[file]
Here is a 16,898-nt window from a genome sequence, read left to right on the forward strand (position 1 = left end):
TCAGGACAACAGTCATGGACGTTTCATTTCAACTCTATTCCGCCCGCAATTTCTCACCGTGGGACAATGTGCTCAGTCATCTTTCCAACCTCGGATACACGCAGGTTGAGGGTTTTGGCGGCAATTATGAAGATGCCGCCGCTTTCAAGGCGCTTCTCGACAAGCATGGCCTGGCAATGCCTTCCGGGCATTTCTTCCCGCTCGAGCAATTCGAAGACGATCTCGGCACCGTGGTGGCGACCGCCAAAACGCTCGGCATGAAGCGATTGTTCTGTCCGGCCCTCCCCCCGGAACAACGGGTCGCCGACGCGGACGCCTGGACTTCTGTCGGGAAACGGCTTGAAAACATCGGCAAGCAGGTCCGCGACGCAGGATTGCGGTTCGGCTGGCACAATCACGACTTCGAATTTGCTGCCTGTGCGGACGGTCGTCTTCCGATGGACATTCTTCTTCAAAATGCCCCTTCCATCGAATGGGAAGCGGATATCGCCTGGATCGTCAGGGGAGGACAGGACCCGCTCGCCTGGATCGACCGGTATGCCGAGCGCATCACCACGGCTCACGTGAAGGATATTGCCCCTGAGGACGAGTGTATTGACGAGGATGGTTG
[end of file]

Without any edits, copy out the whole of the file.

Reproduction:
Here is a 16,898-nt window from a genome sequence, read left to right on the forward strand (position 1 = left end):
TCAGGACAACAGTCATGGACGTTTCATTTCAACTCTATTCCGCCCGCAATTTCTCACCGTGGGACAATGTGCTCAGTCATCTTTCCAACCTCGGATACACGCAGGTTGAGGGTTTTGGCGGCAATTATGAAGATGCCGCCGCTTTCAAGGCGCTTCTCGACAAGCATGGCCTGGCAATGCCTTCCGGGCATTTCTTCCCGCTCGAGCAATTCGAAGACGATCTCGGCACCGTGGTGGCGACCGCCAAAACGCTCGGCATGAAGCGATTGTTCTGTCCGGCCCTCCCCCCGGAACAACGGGTCGCCGACGCGGACGCCTGGACTTCTGTCGGGAAACGGCTTGAAAACATCGGCAAGCAGGTCCGCGACGCAGGATTGCGGTTCGGCTGGCACAATCACGACTTCGAATTTGCTGCCTGTGCGGACGGTCGTCTTCCGATGGACATTCTTCTTCAAAATGCCCCTTCCATCGAATGGGAAGCGGATATCGCCTGGATCGTCAGGGGAGGACAGGACCCGCTCGCCTGGATCGACCGGTATGCCGAGCGCATCACCACGGCTCACGTGAAGGATATTGCCCCTGAGGACGAGTGTATTGACGAGGATGGTTG